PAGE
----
Tague, S. E., Muralidharan, V., D, , & Souza-Schorey, C. (2004). ADP-ribosylation factor 6 regulates tumor cell invasion through the activation of the MEK/ERK signaling pathway. Proc Natl Acad Sci U S A, 101, 9671–9676.PubMedGoogle Scholar
  194. 194.
    Artym, V. V., Zhang, Y., Seillier-Moiseiwitsch, F., Yamada, K. M., & Mueller, S. C. (2006). Dynamic interactions of cortactin and membrane type 1 matrix metalloproteinase at invadopodia: defining the stages of invadopodia formation and function. Cancer Res, 66, 3034–3043.PubMedGoogle Scholar
  195. 195.
    Angers-Loustau, A., Hering, R., Werbowetski, T. E., Kaplan, D. R., & Del, Maestro, R. F. (2004). SRC regulates actin dynamics and invasion of malignant glial cells in three dimensions. Mol Cancer Res, 2, 595–605.PubMedGoogle Scholar
  196. 196.
    Clark, E. S., Whigham, A. S., Yarbrough, W. G., & Weaver, A. M. (2007). Cortactin is an essential regulator of matrix metalloproteinase secretion and extracellular matrix degradation in invadopodia. Cancer Res, 67, 4227–4235.PubMedGoogle Scholar
  197. 197.
    Yamaguchi, H., Lorenz, M., Kempiak, S., Sarmiento, C., Coniglio, S., & Symons, M. (2005). Molecular mechanisms of invadopodium formation: the role of the N-WASP-Arp2/3 complex pathway and cofilin. J Cell Biol, 168, 441–452.PubMedGoogle Scholar
  198. 198.
    Oxmann, D., Held-Feindt, J., Stark, A. M., Hattermann, K., Yoneda, T., & Mentlein, R. (2008). Endoglin expression in metastatic breast cancer cells enhances their invasive phenotype. Oncogene, 27, 3567–3575.PubMedGoogle Scholar
  199. 199.
    Nakahara, H., Nomizu, M., Akiyama, S. K., Yamada, Y., Yeh, Y., & Chen, W. T. (1996). A mechanism for regulation of melanoma invasion. Ligation of alpha6beta1 integrin by laminin G peptides. J Biol Chem, 271, 27221–27224.PubMedGoogle Scholar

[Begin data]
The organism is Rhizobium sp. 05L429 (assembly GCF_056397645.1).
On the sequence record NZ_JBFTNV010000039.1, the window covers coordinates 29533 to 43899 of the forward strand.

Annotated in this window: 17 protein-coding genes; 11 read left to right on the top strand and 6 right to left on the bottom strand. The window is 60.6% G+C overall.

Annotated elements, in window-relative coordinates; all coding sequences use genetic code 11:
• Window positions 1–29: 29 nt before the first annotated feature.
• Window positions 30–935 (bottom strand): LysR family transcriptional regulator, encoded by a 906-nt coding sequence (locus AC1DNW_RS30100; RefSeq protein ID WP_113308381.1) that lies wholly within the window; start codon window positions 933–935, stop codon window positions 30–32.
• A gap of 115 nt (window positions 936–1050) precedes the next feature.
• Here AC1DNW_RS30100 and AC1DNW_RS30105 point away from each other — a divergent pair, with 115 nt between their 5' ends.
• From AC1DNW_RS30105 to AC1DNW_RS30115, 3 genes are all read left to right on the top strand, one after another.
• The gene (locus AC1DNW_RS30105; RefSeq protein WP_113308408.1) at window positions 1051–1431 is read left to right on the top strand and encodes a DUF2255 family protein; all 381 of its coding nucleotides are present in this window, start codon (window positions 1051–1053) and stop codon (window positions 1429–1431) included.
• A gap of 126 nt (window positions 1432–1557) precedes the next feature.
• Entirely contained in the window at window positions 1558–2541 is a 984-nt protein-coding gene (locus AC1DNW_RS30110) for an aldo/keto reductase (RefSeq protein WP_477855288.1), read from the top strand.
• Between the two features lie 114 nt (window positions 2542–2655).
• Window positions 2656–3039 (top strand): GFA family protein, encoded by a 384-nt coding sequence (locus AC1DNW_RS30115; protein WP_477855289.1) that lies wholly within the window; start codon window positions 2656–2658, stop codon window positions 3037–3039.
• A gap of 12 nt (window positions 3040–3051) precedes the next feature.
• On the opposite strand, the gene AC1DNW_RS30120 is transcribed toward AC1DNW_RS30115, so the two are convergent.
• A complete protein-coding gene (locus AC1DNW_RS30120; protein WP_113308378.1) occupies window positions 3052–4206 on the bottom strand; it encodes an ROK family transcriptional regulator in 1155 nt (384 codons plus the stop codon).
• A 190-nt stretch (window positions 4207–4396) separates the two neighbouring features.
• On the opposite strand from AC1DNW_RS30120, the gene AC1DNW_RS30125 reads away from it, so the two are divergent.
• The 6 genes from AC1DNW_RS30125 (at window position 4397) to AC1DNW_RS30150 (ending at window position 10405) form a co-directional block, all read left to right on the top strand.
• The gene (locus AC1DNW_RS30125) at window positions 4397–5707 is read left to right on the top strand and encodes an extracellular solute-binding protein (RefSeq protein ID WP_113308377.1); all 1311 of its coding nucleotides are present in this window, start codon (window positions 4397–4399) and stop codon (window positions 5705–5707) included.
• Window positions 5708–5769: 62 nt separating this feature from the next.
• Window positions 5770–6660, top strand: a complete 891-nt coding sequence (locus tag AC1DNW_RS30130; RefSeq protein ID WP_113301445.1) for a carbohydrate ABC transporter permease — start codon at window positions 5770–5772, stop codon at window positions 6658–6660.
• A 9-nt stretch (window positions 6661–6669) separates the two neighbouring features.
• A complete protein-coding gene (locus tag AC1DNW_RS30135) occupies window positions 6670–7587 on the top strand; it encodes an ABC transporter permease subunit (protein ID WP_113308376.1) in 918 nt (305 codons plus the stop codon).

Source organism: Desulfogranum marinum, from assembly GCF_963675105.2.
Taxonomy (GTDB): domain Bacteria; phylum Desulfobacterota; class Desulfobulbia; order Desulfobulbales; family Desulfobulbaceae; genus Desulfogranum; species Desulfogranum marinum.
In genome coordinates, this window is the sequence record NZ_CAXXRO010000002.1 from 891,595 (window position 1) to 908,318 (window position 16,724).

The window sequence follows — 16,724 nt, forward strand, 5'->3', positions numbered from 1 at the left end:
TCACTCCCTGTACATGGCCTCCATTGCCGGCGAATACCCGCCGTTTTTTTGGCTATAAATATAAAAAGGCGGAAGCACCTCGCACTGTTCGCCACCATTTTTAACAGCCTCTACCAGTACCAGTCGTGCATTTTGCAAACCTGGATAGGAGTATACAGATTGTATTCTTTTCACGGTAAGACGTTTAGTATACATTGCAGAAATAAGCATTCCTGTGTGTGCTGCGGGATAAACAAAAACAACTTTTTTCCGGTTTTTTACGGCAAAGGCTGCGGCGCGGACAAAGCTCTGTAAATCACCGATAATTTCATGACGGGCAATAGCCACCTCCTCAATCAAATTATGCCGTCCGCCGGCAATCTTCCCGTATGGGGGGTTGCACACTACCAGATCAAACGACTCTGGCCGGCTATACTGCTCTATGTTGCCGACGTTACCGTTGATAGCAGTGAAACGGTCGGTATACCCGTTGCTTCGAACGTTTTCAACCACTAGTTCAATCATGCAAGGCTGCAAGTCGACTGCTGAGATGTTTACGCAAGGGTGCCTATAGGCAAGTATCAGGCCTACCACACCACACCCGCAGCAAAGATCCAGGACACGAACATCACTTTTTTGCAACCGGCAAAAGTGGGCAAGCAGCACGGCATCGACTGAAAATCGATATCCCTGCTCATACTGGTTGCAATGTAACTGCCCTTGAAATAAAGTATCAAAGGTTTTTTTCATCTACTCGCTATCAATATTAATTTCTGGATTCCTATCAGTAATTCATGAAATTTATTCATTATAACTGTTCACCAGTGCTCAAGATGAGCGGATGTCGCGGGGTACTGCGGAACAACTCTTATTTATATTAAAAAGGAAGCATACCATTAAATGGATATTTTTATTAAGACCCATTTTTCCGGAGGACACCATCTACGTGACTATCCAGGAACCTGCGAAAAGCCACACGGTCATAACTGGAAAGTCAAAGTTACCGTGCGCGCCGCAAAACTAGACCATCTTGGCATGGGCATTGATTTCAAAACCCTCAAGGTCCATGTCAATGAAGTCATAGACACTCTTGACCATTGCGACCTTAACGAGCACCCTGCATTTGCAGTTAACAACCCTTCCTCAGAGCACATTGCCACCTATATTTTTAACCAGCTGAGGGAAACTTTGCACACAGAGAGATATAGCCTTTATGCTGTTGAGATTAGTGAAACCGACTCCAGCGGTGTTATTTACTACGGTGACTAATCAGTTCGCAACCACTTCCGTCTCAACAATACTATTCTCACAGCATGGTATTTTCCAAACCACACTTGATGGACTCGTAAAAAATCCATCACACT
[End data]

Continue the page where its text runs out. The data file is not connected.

200. 200.
    Wyckoff, J., Wang, W., Lin, E. Y., Wang, Y., Pixley, F., & Stanley, E. R. (2004). A paracrine loop between tumor cells and macrophages is required for tumor cell migration in mammary tumors. Cancer Res, 64, 7022–7029.PubMedGoogle Scholar
  201. 201.
    Yamaguchi, H., Pixley, F., & Condeelis, J. (2006). Invadopodia and podosomes in tumor invasion. Eur J Cell Biol, 85, 213–218.PubMedGoogle Scholar
  202. 202.
    Rafii, S., & Lyden, D. (2006). S100 chemokines mediate bookmarking of premetastatic niches. Nat Cell Biol, 8, 1321–1323.PubMedGoogle Scholar
  203. 203.
    Cortesio, C. L., Chan, K. T., Perrin, B. J., Burton, N. O., Zhang, S., & Zhang, Z. Y. (2008). Calpain 2 and PTP1B function in a novel pathway with Src to regulate invadopodia dynamics and breast cancer cell invasion. J Cell Biol, 180, 957–971.PubMedGoogle Scholar
  204. 204.